Gov signs illegal hotels bill

By Aline Reynolds

On July 1, a 68-year-old resident of 120 MacDougal Street couldn’t get to bed until 6 a.m. because of her rowdy, drunk neighbors.

Five youths staying in the apartment next door were yelling and cursing loudly in the hallway, saying they needed more to drink. “They kept banging into my door and into my walls,” she recalls.

A new bill that Governor Paterson signed into law on July 23 is intended to enforce an already-existing law that prohibits the rental of residential apartments for less than 30 days. The goal is to ban illegal hotel operators from leasing residential apartments to travelers for a few nights at a time.

Frightened and annoyed, the resident phoned 3-1-1, who connected her to the 6th Precinct. The police arrived at the resident’s neighbor’s door shortly after, telling the tenants to quiet down. The resident has lived in her railroad apartment at 120 MacDougal for 42 years. She requested anonymity for fear of retaliation.

What the police did not know was that they were visitors staying for only a few nights. According to the resident, their landlord was running an illegal hotel operation — Hotel Toshi — in three apartment units at 120 MacDougal.

On July 21 hostel managers and other opponents of the bill protested outside of City Hall and claimed the bill might force them to shut down and, at the least, hurt business. Hotel Toshi did not return calls for comment prior to press time.

The bill clears up vague and subjective terminology in the city’s 1929 multiple dwellings law. “[Law enforcers] ran into ambiguities in the language of the bill that made the law hard to enforce,” said State Assemblyman Richard Gottfried, co-sponsor of the bill.

The hotel operators, in other words, used phrases in the original bill, such as “as a rule” and “primarily,” to justify their short-term leases in the courtroom setting.

The amendment to the bill will help eliminate that loophole in the system. “By removing a legal gray area and replacing it with a clear definition of permanent occupancy, the law will allow enforcement efforts that help New Yorkers who live in [single-room occupancy] units and other types of affordable housing preserve their homes,” Governor Paterson said in a statement.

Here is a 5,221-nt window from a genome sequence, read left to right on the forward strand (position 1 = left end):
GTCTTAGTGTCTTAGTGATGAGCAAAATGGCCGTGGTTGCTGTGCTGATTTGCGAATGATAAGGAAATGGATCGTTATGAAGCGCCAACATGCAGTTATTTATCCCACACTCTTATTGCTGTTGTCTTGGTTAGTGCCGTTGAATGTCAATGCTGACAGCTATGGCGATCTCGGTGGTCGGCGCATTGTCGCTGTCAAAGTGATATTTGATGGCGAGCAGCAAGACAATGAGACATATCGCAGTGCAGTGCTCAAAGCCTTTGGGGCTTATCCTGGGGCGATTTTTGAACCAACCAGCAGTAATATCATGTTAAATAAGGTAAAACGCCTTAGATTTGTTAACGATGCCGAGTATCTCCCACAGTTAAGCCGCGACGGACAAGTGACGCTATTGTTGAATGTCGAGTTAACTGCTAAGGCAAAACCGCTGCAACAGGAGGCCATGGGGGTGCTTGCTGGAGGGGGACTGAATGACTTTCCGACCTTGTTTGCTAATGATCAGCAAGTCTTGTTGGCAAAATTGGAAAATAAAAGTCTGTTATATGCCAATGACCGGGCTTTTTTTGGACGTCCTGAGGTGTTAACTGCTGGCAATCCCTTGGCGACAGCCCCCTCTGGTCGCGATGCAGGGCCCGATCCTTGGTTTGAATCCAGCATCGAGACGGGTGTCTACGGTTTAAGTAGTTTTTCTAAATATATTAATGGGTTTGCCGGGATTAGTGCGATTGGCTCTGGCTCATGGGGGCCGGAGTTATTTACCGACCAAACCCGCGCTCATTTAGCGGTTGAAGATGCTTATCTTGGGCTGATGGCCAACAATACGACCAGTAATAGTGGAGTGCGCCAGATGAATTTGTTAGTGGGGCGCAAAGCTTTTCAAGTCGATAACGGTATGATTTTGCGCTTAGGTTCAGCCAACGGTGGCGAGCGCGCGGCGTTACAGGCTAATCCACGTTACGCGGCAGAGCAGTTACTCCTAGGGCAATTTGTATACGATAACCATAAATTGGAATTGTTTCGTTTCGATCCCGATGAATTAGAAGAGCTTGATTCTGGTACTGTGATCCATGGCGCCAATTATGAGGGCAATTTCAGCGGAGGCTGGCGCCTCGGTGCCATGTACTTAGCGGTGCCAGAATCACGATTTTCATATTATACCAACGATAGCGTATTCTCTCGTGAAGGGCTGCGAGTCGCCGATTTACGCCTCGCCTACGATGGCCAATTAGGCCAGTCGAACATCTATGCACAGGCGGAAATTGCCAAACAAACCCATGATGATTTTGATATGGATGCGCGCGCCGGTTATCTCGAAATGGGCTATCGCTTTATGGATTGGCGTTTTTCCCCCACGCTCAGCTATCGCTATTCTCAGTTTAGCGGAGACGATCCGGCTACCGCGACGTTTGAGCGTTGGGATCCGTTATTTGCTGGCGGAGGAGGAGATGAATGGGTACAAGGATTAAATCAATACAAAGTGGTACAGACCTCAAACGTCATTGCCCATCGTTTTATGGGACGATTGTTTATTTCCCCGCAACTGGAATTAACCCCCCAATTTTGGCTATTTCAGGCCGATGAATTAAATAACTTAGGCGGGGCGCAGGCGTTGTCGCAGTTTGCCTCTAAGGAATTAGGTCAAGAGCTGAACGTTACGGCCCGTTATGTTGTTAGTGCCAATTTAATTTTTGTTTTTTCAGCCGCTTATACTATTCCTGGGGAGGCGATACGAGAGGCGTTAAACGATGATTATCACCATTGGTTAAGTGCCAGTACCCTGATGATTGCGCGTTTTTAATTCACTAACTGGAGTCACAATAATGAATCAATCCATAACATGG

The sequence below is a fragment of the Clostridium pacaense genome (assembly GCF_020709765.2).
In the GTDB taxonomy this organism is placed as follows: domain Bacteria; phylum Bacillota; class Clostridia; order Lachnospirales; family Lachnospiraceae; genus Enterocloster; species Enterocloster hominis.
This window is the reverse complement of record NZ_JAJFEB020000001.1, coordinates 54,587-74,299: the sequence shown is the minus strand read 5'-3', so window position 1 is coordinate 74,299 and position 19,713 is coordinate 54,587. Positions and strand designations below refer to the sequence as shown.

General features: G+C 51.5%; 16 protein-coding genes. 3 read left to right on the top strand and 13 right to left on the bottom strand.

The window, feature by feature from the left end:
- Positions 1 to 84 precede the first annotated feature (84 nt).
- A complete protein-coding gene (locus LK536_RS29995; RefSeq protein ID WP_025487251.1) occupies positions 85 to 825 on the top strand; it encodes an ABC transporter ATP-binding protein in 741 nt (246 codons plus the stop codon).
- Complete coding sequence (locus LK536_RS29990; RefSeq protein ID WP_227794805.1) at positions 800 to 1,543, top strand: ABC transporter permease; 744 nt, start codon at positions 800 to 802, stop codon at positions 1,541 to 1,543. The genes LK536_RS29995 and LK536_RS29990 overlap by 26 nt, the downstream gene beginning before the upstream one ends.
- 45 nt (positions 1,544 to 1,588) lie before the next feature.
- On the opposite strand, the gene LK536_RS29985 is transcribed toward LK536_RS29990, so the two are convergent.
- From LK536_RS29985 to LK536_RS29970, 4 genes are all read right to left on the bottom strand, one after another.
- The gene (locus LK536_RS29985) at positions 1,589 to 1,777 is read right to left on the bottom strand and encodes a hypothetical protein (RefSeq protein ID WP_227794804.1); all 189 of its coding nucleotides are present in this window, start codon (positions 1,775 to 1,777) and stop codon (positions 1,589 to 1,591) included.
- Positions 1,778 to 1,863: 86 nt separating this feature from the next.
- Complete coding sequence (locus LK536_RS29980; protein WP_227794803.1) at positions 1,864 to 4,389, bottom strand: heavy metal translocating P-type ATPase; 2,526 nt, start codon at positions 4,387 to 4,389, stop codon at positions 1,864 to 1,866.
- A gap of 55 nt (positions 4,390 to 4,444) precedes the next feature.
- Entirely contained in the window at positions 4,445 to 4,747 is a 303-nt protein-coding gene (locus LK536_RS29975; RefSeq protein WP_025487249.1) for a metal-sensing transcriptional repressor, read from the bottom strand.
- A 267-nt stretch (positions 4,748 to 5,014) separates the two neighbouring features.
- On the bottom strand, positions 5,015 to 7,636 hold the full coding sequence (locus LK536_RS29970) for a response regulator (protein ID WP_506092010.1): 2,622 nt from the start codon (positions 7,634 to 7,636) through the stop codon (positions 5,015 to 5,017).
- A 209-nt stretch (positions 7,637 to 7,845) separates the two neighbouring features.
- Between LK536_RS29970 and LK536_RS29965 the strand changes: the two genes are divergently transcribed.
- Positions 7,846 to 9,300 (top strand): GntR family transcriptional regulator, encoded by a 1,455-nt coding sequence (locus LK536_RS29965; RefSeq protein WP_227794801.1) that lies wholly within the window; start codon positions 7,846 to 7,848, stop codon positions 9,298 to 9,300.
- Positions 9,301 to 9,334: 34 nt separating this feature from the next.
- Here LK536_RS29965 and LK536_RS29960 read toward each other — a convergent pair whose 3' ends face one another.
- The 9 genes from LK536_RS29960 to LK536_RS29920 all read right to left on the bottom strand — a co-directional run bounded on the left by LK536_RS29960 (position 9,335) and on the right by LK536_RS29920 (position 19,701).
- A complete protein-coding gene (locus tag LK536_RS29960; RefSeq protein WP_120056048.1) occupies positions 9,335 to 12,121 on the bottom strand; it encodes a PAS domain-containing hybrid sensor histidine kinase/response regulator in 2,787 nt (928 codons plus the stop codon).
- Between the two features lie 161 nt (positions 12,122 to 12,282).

“The law to begin with wasn’t intended to be permission to run a hotel,” said Lisa Parson, community board liaison for State Assemblywoman Deborah Glick, one of the sponsors of the bill. “But [illegal hotel operators] used the bill’s language as a way to protect themselves.”

So much so that, in January 2009, New York State Supreme Court ruled that landlords could lease out apartment units for transient use so long as permanent dwellers occupied at least 50 percent of the building.

Out of the approximately 300 locations around the city, a handful are situated in Chinatown, SoHo and the Lower East Side, according to the West Side Neighborhood Alliance’s Illegal Hotels Committee.

“[Single-room-occupancy] rooms represent some of the last few truly affordable housing units,” said Ester Wang, Director of the Chinatown Tenants Union at Committee Against Anti-Asian Violence. The conversion to illegal hotel rooms really needs to be stopped.” Wang advises tenants in illegally run units such as those in an apartment building at 81 Bowery in Chinatown.

“The landlord will evict the [permanent residency] tenants and start renting them out on nightly basis,” she explained.

The Alliance has uncovered three other illegal hotels in Chinatown at 49 Division Street, 5 Doyers Street and 15-17 Doyers Street. Hoteliers lease out beds for hours at a time at these locations, according to Tom Cayler, chair of the illegal hotels committee at the Alliance.

“One person gets up, and the other person lies down,” Cayler said. “They could have three different people in a 24-hour period occupy the same mattress.”

The scam is also occurring on the East Side. A resident at 79 Clinton, a Lower East Side tenement building, said that Hotel Toshi leases and sub-lets four apartment units in his building as well.

“It’s a security issue,” the resident said of the transient visitors. He also requested anonymity, given the sensitivity of the issue. “We don’t know who is coming in and out of the building.”

The resident recalls begin awoken at 5 a.m. by a drunk male who rang his doorbell repeatedly in search of his wife, the resident’s neighbor.

“When I confronted, he stopped,” the resident said. “But that’s not something we signed up for.”

The resident, who himself works in the hotel business, said that this illegal behavior will seriously hurt the industry. Eight people at a time are staying in the Hotel Toshi rooms in his apartment building.

“The hotels are losing profits, people are being laid off, and people benefiting are the ones renting illegal hotels,” he said.

The resident reported the scam to the building manager, to no avail.

“They know about it, they just don’t want to hear about it,” he added.